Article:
Month: April 2022

When to utilize Dolomite to Plant Tomatoes

A freshly picked, vine-ripened tomato is hard to rival in the home garden. Rumors grow well and produce wholesome fruit in bigger amounts when grown in slightly acidic soil that’s full of organic matter and contains adequate amounts of calcium and magnesium. Employing dolomite, also called dolomitic lime, can help to adjust soil pH to the desirable range for growing tomatoes. Dolomite also provides and facilitates the availability of soil nutrients to plant roots.

Dolomitic Lime

Dolomite consists mainly of calcium and magnesium, two small nutrients necessary for healthy tomatoes. It is generally obtained from pulverizing limestone. It is useful in the home garden as a soil pH adjuster when applied correctly. Tomato plants absorb the most nutrients in the soil when its pH falls within the desirable range. Dolomite also raises magnesium levels in the soil. In regions with a known magnesium deficiency, this is crucial for growing healthy tomatoes.

Soil Testing

Prior to putting a tomato garden, analyze your soil using a commercial kit or a service in the community area. Acidic soils benefit from prying of dolomite as early as possible before planting. Your soil test results will probably recommend lime amendments at a particular rate to increase soil alkalinity, if necessary. Tomatoes prefer a soil pH of 6.5 to 6.8 for best growth and fruit production. Treating untested dirt with dolomite is dangerous, especially if you garden in an area where soils are proven to be somewhat alkaline.

Soil Partner

Clay and silt soils are generally acidic. They’re also considered “tight” because they are often poor in organic content, leading to compaction and poor origin oxygenation. Conversely, sandy soils may dry too fast. Using dolomite alone may be inadequate to prepare those soils for growing tomatoes. Amending the soil by working in a 3- to 4-inch layer of organic matter like compost or manure to a thickness of 12 inches, together with dolomite, facilitates vigorous tomato root processes, healthier plants and raised fruit production.

Blossom-End Rot

Blossom-end rot is a frequent issue that frustrates many tomato growers. It typically occurs when the dirt is calcium deficient or doesn’t encourage calcium transfer. This occurs most often in soils that are too acidic, especially those with a pH lower than 6. In some instances, calcium presence could be adequate but tomato roots cannot absorb it in case the environment is too acidic. In this case, dolomitic lime is often recommended as the best corrective measure.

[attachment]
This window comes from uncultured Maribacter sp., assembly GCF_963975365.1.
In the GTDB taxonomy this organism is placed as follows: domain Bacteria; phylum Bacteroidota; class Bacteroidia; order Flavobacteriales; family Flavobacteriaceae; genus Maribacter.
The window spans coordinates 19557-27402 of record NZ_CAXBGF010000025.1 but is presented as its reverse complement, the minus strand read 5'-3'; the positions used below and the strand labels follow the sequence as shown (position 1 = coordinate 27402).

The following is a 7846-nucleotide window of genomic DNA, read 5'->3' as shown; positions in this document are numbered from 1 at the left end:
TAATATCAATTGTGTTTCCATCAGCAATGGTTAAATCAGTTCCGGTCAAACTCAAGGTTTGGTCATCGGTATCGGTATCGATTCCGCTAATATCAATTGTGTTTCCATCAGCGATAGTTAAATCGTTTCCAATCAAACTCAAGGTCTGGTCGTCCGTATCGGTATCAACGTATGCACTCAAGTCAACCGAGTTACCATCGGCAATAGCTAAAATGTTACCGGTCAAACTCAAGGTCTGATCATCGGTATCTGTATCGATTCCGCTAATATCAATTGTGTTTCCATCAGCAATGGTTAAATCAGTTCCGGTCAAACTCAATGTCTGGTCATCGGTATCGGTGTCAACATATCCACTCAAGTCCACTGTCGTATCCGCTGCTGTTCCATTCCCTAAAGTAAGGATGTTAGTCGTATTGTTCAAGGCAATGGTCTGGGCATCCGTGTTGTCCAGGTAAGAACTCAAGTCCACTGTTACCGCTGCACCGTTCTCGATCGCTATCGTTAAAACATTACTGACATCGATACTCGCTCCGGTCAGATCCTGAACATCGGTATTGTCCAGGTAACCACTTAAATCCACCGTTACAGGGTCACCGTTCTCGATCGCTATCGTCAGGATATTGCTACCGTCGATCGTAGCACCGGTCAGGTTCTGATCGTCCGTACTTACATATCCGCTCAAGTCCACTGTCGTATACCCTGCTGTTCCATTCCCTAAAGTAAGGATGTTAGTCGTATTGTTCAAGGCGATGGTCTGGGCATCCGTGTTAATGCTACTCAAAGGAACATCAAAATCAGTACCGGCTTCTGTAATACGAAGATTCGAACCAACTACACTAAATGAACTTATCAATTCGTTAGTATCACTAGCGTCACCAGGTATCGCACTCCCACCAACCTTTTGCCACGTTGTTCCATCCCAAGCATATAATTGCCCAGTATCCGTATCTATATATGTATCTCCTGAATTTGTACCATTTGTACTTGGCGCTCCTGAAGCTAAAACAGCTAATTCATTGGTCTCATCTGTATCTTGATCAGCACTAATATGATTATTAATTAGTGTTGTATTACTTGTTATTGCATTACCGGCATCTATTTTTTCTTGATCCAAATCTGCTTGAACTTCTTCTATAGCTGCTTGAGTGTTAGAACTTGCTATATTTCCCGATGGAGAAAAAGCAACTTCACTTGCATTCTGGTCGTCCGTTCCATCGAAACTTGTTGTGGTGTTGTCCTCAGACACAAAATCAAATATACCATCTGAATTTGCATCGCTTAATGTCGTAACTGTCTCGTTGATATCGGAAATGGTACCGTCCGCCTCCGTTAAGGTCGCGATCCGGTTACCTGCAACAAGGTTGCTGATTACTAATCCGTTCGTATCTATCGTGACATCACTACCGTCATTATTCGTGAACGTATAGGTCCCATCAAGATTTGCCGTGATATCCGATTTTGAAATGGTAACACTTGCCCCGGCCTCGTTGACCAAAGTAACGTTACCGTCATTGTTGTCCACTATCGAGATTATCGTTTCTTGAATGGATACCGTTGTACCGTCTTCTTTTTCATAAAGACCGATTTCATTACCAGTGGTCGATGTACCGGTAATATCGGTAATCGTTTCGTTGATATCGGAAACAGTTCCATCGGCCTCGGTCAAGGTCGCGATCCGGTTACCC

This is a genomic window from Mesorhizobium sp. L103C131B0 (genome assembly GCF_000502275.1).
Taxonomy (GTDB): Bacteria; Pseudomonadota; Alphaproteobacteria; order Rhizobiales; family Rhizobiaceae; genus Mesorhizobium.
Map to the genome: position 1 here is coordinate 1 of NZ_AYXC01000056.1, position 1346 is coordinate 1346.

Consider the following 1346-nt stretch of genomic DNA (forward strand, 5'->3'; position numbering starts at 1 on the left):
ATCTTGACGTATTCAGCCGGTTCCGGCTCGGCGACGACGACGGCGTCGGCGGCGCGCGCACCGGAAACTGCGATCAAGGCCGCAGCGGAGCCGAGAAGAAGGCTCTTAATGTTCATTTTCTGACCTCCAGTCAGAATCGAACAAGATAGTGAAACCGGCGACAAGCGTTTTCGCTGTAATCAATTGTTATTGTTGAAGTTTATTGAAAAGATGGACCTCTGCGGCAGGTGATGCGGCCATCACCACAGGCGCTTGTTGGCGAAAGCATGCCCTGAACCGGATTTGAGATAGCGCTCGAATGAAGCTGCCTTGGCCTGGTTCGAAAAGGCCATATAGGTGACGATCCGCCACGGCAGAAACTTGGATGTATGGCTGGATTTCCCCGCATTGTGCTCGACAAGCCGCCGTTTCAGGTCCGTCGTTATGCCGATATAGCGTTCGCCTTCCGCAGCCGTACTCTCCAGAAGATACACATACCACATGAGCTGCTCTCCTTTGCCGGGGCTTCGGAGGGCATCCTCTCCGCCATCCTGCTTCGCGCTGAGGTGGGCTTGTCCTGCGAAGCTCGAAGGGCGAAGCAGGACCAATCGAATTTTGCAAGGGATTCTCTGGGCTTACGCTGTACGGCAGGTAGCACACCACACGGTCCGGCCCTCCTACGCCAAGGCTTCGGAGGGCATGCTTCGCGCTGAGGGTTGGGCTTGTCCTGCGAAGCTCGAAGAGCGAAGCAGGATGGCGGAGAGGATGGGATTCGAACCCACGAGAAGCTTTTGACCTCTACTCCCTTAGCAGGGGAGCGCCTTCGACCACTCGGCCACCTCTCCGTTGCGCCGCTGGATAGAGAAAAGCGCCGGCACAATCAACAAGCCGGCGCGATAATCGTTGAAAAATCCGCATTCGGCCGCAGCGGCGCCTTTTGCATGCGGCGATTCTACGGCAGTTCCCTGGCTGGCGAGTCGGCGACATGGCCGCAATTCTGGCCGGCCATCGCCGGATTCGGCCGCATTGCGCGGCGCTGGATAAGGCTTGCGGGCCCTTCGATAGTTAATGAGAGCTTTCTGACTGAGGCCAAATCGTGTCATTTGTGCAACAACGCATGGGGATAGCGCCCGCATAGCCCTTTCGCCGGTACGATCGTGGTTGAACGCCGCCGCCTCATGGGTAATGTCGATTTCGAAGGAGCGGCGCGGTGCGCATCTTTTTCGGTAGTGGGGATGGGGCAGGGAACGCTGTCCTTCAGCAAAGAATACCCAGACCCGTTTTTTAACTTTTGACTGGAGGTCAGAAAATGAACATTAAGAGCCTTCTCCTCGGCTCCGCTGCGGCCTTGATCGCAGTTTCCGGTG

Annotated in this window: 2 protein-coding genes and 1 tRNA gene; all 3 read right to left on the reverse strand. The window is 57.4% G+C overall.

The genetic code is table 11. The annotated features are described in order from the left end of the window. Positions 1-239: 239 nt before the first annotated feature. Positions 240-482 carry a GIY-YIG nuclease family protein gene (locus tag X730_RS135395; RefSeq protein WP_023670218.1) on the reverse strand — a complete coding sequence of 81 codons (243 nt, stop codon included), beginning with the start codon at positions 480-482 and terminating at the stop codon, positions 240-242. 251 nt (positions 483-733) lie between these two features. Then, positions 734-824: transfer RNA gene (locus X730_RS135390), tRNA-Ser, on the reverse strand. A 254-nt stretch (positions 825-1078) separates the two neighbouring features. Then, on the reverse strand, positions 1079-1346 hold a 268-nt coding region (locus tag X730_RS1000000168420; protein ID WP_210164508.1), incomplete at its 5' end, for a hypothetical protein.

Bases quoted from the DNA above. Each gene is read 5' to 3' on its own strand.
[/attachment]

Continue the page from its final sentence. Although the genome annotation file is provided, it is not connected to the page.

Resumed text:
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The way to Kill Fungus on Plants

Plant fungus is easily controlled by using preventive measures. If your crops or vegetable crops have become contaminated with fungi, however, you can kill it with a fungicide. Common types of fungus seen on plants consist of powdery mildew, leaf spot, blight, root rot and white mold. Though some fungal disorders do little harm to crops, others who are left untreated can cause the death of the plant. For the best chances of succeeding, treat your plants at the initial signs infection.

Put on a set of goggles, gloves, and a mask prior to using the fungicide. This will protect you from breathing in chemicals or getting them in your eyes.

Prepare a fungicide containing the main ingredient neem oil or jojoba oil, according to the product label. These oils are organic and effective at both preventing and killing fungi. They’re also safe to use on many vegetables and ornamentals.

Spray the contaminated plant thoroughly using the fungicide. You won’t achieve success unless you cover the whole plant, including both sides of the plant’s leaves.

Duplicate applications of this fungicide every seven to ten days before the fungus was completely eradicated.

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Which Material Will Seeds Grow Better in?